Chapter Fourteen: 1996–1997 239
1. sexual assault (better education and reporting procedures);
2. campus safety (keycard access to classroom buildings);
3. insufficient numbers and status of women on the faculty (hiring and promot-
ing more women);
4. sexism and “chilly” climate (more education for employees on sexism and
sexual harassment);
5. salary inequity (monitor faculty salaries, explore a merit-based salary policy);
6. inflexible tenure clock (resetting the tenure clock from five to eight years);
7. lack of a child-care facility; and
8. paid maternity leave.
With regard to all employees, the University held its first Employee Recognition Day
in April.
The Office of Public Affairs won twelve awards in the 1996 District III com-
munications competition of the Council for the Advancement and Support of Edu-
cation (CASE), the most by any college or university among the nine participating
southeastern states. Especially noteworthy were awards for excellence in media place-
ments, periodicals, and publications to promote the Year of the Arts and a special
merit award for the University’s homepage on the Internet. In the spring, the office
won six medals in the national Circle of Excellence program.
Paul Brown, news director at WFDD, received a first-place award for radio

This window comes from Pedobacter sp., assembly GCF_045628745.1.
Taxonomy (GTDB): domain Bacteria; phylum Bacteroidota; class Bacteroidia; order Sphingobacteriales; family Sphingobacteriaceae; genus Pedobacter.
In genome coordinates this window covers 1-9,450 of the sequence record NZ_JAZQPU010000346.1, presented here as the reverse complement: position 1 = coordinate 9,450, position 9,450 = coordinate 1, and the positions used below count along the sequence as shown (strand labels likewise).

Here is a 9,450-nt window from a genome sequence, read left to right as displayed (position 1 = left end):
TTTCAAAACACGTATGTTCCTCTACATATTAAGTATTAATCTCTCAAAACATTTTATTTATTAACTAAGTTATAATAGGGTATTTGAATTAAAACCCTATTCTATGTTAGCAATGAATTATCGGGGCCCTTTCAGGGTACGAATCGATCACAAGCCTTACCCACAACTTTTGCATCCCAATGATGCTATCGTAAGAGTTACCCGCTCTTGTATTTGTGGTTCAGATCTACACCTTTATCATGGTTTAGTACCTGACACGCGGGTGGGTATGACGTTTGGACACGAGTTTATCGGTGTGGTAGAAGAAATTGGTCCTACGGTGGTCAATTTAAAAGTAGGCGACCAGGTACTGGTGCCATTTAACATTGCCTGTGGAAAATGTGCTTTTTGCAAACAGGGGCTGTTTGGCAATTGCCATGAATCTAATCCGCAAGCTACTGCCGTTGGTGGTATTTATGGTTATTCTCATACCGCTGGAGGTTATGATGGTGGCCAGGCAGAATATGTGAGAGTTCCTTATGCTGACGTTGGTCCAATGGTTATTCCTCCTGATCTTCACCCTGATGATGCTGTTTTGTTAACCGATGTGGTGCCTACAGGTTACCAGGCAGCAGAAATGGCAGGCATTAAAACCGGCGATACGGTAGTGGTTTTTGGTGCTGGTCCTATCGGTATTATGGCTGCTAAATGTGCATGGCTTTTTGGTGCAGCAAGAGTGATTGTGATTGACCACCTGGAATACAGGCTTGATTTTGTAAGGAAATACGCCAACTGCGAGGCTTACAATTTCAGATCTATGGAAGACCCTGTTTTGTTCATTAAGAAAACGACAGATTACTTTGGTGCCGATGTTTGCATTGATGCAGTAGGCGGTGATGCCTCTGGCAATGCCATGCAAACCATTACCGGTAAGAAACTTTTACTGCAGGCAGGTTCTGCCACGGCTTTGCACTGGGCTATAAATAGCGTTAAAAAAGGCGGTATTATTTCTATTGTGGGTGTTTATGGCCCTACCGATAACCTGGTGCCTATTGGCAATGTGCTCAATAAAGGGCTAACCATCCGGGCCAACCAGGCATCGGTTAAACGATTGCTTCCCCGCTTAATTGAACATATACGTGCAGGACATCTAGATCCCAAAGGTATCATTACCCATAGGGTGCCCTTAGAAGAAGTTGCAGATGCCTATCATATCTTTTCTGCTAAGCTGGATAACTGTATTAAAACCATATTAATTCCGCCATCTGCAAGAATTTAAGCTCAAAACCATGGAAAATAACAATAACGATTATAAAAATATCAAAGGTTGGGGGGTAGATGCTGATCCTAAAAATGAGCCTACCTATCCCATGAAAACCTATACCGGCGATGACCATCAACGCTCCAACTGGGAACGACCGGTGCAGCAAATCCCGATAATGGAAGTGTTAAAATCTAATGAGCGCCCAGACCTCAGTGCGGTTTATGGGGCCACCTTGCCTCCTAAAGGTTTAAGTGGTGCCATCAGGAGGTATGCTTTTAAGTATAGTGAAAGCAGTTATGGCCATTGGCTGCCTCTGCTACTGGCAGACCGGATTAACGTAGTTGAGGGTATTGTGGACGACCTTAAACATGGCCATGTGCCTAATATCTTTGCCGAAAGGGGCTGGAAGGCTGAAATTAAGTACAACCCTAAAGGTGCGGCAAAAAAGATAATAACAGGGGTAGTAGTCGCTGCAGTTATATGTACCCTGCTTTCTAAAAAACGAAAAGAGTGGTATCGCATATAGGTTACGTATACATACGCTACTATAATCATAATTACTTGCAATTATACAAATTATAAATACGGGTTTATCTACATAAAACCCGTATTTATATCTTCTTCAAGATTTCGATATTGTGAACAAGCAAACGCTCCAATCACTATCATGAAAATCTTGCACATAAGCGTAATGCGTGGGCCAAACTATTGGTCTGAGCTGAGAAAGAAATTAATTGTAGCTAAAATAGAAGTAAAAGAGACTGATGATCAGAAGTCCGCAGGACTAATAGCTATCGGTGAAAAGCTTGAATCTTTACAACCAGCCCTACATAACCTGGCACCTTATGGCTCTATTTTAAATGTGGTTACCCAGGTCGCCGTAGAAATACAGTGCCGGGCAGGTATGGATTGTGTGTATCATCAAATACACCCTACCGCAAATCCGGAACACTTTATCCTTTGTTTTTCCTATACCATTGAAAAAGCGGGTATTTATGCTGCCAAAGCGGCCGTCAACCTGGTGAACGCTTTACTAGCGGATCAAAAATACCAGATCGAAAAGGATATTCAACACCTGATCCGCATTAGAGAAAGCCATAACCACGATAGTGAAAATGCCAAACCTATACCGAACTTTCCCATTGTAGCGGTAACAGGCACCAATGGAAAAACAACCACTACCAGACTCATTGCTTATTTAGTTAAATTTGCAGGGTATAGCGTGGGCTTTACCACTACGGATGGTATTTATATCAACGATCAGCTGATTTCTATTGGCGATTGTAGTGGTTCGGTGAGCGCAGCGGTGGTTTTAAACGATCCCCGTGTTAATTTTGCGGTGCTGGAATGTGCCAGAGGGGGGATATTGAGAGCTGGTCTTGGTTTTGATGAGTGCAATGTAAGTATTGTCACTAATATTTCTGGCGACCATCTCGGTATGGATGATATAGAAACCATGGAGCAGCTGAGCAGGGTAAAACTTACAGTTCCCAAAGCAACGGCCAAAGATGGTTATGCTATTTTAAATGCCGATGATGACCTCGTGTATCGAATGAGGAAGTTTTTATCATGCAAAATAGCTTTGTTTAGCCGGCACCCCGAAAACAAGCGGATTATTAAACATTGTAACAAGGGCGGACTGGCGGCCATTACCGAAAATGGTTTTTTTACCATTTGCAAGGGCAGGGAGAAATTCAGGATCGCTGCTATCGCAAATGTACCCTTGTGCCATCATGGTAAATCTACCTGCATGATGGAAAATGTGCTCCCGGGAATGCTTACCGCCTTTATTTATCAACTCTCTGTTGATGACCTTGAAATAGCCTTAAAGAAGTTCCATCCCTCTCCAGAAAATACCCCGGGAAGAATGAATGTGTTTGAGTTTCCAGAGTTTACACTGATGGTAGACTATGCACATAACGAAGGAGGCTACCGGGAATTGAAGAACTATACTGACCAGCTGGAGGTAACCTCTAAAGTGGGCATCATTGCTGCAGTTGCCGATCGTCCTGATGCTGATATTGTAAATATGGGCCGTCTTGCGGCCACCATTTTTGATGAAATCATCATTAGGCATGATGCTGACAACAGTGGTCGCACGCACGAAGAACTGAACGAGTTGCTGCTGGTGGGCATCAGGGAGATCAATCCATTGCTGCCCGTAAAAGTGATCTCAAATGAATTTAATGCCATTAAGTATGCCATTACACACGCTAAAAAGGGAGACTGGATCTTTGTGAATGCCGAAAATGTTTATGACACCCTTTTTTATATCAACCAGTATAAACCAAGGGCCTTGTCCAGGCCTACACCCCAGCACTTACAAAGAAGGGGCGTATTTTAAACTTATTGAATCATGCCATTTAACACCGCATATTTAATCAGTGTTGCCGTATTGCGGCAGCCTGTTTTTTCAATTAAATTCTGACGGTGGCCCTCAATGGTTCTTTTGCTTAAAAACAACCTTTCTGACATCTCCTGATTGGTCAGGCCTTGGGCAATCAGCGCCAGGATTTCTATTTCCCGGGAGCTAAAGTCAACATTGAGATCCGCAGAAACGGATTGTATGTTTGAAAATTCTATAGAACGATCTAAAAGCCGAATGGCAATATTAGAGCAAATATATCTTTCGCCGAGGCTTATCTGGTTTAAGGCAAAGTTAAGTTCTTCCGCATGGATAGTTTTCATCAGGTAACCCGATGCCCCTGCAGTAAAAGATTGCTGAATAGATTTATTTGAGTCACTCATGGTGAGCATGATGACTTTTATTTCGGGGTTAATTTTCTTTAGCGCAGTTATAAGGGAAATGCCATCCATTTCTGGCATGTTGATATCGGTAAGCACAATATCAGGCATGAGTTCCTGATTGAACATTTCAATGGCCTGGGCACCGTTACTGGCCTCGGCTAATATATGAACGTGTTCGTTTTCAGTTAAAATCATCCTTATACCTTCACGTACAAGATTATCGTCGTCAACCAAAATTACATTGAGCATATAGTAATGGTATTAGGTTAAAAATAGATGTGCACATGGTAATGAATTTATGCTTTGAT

enterprise reporting from the Associated Press for the story “R. J. Reynolds Tobacco
Workers,” which aired on National Public Radio (NPR) “Morning Edition” and on
member station WFDD. Reported and produced by Brown, the story profiled tobacco
workers and the stresses under which they lived as the tobacco industry experienced
increased governmental scrutiny and attacks.
Athletics
Charlene Curtis, formerly an assistant coach at the University of Connecticut, was
named Head Women’s Basketball Coach in June 1997. She was Wake Forest’s first
African American female coach and came with outstanding credentials. She replaced
Karen Freeman, who resigned to join the WNBA’s Charlotte Sting as an assistant
coach.
Jeff Zinn replaced Ian Crookenden as Men’s
Tennis Coach, and Chris Turner resigned as Wom-
en’s Soccer Coach after three years with a record of
31–26–3. He was replaced by Tony da Luz, who had
successfully coached the women’s soccer team at
the University of San Diego. Stan Cotton became
the new “Voice of the Deacs,” after Mac McDonald
resigned to take a similar job at the University of
Virginia.
The football team did not do well but won
two more games than in the previous season for
a record of 3–8. The highlight of the season came Stan Cotton
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